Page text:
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/ Source: TODAY
By Meghan Holohan

Last year was bittersweet for Kris Scharoun-DeForge and Paul DeForge. The two, who both have Down syndrome, celebrated 25 years of marriage by renewing their vows. But Paul, who had dementia, moved into an intensive care facility away from his wife. Less than a year after their silver anniversary, Paul died at 56 from complications of dementia. He'll be remembered for following his heart so that others with Down syndrome could do the same.

"I just wanted more people to see Kris and Paul as role models for what people with disabilities can be," Susan Scharoun, Kris' sister, told TODAY. "They were a complement as a couple. They had each other's backs. They just treated each other so well."

The two met three decades ago at a dance when Kris spotted Paul and the two immediately fell in love. She often said of the meeting, “I looked into Paul’s eyes and saw my future.”

When they celebrated their 25th wedding anniversary on August 13, 2018, they were believed to have had the longest marriage of any couple where both partners have Down syndrome. While some initially opposed their marriage, their union proved that people with intellectual disabilities can have fulfilling marriages.

“They have been a role model for unconditional positive regard in a relationship,” Scharoun said last year.

Months after celebrating their 25th wedding anniversary, Paul DeForge died at 56 from complications of dementia.Courtesy Susan Scharoun

For most of their marriage, the DeForges loved the simple joys of life. Kris enjoyed cooking and they bowled and attended dances together in Syracuse, New York, where they lived. They often joined Scharoun and her family at their camp in the Adirondack Mountains. The family saw how much the two admired and respected each other.

“They have an unconditional love,” Scharoun said.

During the past few years they faced health challenges. Paul started showing signs of dementia, which occurs earlier in people with Down syndrome. As he declined, he had to move to an intensive care setting and Kris struggled with being alone for the first time since their marriage.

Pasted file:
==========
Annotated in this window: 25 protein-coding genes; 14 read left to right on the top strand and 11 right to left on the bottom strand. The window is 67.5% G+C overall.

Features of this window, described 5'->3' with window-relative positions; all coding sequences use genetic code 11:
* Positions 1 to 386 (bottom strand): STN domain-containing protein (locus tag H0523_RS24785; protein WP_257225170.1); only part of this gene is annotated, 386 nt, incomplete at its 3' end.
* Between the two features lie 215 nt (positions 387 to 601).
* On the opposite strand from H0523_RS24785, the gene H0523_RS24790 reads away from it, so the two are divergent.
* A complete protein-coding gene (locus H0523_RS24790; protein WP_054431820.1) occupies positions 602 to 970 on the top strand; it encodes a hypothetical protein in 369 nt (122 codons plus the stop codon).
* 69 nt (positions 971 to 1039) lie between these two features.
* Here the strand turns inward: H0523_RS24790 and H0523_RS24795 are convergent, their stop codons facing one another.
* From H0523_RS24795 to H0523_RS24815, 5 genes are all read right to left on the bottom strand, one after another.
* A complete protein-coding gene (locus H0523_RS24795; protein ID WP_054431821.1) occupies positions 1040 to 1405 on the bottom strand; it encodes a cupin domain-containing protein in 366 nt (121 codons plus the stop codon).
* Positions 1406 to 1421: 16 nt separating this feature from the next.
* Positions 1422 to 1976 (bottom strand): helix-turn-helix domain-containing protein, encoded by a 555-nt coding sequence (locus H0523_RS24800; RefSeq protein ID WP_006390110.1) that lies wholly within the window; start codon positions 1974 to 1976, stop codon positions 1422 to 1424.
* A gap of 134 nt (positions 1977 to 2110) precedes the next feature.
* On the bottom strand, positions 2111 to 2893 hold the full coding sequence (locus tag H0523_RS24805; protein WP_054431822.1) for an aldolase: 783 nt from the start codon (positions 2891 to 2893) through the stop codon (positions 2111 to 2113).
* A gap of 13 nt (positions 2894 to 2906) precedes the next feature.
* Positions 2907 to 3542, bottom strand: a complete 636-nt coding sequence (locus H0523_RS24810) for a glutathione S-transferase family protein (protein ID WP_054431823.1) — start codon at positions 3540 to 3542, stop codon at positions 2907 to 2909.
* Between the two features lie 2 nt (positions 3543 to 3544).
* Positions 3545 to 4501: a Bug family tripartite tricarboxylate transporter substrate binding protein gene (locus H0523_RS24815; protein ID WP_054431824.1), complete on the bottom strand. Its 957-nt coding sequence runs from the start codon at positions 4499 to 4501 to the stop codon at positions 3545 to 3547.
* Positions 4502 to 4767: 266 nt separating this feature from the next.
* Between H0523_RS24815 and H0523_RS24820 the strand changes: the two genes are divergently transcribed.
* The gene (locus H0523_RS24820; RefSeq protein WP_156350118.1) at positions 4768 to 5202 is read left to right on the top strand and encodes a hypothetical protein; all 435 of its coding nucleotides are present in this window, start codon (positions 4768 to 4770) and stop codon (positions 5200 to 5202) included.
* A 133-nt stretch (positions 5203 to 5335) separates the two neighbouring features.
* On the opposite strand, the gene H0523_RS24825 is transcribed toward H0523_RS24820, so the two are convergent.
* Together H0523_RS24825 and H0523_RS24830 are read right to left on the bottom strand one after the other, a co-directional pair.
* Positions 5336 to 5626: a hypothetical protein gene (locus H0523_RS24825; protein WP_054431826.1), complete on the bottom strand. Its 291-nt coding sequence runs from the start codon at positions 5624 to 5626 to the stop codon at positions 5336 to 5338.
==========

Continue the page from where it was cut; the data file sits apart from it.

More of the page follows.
“We had to tell her he wasn’t going to come back and it became really difficult for her,” Scharoun said.

But Kris spent as much time as she could with Paul. The Buffalo News reported that on Valentine’s Day, she visited him and a local barbershop quartet, Harmony Katz, serenaded them. They also celebrated Paul's 56th birthday and the couple spent most Sundays at Scharoun's house.

"We had some very good moments in the last year," Scharoun said.

Even as Paul’s memory faded, he would light up when he saw his wife. During the last month of his life he was in and out of the hospital, first with a urinary tract infection then with pneumonia, which led to his death.

“Her presence was very calming to him," Scharoun said.

The families held a memorial mass for Paul on April 6. Scharoun said her sister and brother-in-law showed that people with Down syndrome can achieve their dreams.

“They should define their own lives. We should ask them more questions about what they want,” she said last year. “They know what is good for them.”

While the loss has been difficult, Kris has returned to work and is gradually resuming her hobbies.

"Kris is surrounded by love ... I am so unbelievably grateful," Scharoun said. "It will be a long time before she is completely healed but she is slowly getting there."